How Common Cognitive Biases Affect Personal Finance The methods we use to deal with everyday life almost always fail us when it comes to real life.
If you’d like to browse through more of the archives, visit the chronology, where all posts are listed in chronological order.
Nine Ways to Get More out of The Simple Dollar
This is kind of a FAQ for new readers and is posted each week along with the Time Machine. Here are nine great ways for new readers to dig deeper into The Simple Dollar.
1. Subscribe by email or RSS. Visiting The Simple Dollar’s website is great, but for many people, it’s more convenient to receive the articles in another form. It’s easy to join 60,000 other subscribers and get The Simple Dollar’s content by email or in your RSS feeder (if you’re unfamiliar with RSS, check out Google Reader.
2. Comment. Each article on The Simple Dollar has lively discussion. Just click on the green square in the upper right of each article on the website and join in!
3. Read my story of financial meltdown and recovery. The Simple Dollar isn’t based on what I’ve read in books or learned in school. I’ve made a lifetime of financial mistakes – The Simple Dollar is a record of what works for me during the process of getting my life on a better track.
4. Download my free 49 page e-book. Everything You Ever Really Needed to Know About Personal Finance On Just One Page is completely free. It summarizes all of the key lessons I’ve learned along the way about personal finance in one tidy package – in fact, all of the main principles can be found right on the cover.
5. Follow me on Twitter – or other social networks. I post tons of interesting articles, quotes, follow-up material, commentary, and other material on Twitter. Follow me! If you’re unfamiliar with Twitter, it’s essentially an open discussion forum for people to share ideas and thoughts with other like-minded folks – you just choose the people you want to listen to and their ideas and thoughts are all delivered to you on a single page.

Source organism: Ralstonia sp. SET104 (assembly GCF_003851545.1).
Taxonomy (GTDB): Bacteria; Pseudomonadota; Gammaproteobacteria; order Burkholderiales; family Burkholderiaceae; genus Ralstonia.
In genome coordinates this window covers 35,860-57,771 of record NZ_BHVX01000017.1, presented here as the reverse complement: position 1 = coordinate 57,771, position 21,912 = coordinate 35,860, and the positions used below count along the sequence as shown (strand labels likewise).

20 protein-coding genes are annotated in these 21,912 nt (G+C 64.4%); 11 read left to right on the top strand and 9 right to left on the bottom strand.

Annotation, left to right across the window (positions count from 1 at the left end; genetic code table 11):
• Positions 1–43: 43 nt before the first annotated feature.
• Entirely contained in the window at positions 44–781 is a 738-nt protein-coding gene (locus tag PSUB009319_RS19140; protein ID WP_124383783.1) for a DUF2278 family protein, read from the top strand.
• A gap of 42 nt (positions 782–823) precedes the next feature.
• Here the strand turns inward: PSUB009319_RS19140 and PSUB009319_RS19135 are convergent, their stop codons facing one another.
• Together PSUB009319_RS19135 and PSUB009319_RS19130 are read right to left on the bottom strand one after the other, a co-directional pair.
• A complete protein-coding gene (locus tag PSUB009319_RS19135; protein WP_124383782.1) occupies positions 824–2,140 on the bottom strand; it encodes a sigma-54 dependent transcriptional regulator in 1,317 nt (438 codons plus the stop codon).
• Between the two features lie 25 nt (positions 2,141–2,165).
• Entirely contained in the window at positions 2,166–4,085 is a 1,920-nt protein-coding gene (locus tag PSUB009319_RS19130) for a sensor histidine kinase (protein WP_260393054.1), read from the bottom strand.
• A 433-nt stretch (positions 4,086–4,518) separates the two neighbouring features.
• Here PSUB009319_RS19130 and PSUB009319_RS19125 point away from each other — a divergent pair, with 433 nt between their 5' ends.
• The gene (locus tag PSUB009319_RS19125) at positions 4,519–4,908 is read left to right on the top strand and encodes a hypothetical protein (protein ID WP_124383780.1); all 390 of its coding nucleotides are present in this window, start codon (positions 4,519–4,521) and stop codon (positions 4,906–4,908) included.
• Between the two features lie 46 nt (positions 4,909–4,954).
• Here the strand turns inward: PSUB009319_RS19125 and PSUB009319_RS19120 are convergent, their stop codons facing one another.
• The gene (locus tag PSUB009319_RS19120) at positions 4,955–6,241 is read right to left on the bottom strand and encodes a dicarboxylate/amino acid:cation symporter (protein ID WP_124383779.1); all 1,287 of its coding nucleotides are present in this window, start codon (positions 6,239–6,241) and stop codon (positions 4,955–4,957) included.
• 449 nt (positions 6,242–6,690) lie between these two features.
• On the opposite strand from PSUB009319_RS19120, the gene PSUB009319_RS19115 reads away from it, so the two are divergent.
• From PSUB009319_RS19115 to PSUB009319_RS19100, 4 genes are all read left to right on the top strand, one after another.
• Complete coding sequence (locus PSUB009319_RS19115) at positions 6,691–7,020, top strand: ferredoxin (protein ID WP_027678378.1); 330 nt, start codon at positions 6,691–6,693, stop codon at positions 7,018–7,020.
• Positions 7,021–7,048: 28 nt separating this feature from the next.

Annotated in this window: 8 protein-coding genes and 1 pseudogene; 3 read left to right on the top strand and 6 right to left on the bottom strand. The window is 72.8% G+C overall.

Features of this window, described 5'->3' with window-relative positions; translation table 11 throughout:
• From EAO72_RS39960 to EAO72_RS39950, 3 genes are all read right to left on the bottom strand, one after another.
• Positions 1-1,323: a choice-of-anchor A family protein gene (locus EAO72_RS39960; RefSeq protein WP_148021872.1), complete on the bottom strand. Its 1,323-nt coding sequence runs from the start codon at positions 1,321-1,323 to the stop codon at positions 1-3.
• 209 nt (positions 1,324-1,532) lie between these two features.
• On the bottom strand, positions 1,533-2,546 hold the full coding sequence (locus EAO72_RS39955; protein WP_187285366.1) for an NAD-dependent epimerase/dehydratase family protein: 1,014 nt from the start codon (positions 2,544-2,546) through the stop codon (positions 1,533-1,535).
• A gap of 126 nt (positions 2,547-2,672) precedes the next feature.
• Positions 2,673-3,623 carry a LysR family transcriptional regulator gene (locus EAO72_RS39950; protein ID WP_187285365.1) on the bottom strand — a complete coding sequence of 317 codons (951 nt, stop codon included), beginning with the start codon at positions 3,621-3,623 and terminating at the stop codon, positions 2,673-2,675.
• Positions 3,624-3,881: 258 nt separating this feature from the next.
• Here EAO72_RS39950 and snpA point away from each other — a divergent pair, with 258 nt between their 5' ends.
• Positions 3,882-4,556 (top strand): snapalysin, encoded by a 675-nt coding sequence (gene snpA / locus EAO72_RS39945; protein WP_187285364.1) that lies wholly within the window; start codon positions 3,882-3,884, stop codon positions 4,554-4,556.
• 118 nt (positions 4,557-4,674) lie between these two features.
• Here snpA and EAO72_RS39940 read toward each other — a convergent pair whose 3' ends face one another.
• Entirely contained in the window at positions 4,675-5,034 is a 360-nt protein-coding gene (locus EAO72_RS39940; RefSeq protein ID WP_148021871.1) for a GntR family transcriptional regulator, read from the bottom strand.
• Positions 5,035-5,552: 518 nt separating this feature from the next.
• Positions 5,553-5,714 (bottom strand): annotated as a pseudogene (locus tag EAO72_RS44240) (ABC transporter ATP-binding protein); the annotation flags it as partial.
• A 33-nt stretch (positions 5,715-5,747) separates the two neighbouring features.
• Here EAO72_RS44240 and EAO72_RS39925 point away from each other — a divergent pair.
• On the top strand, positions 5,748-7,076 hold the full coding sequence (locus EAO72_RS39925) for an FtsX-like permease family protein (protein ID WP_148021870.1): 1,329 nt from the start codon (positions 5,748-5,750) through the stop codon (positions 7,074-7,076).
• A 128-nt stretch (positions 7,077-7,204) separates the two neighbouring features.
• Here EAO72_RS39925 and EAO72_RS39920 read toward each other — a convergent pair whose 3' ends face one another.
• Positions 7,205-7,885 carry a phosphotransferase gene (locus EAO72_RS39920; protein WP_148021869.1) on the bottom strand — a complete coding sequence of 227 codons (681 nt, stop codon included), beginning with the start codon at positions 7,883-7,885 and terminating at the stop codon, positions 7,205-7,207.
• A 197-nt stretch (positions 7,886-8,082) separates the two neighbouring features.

I also participate on several other social networks. Feel free to check me out on del.icio.us (it’s where I collect links, from which I select the ones that appear in my weekly roundups), wakoopa (what software I use), GoodReads (what books I’m reading), Facebook, and FriendFeed (which aggregates everything). I also have an irregularly-updated personal site, TrentHamm.com.
6. Dig through “31 Days to Fix Your Finances.” 31 Days to Fix Your Finances is an article series that outlines how you can get a grip on your finances over the course of a month.
7. Send me your questions and suggestions. Send me an email and let me know what you’re thinking, what you’d like to see, and any questions you might have. I try to respond to as many emails as possible and I read them all. I may even use your question in a future article!
8. Email a great article you find to a friend. Find an article that you think your friend would love? At the bottom of each article, you’ll find a link that says “Email this” – just click on that, type in your friend’s address, and send it right along to them!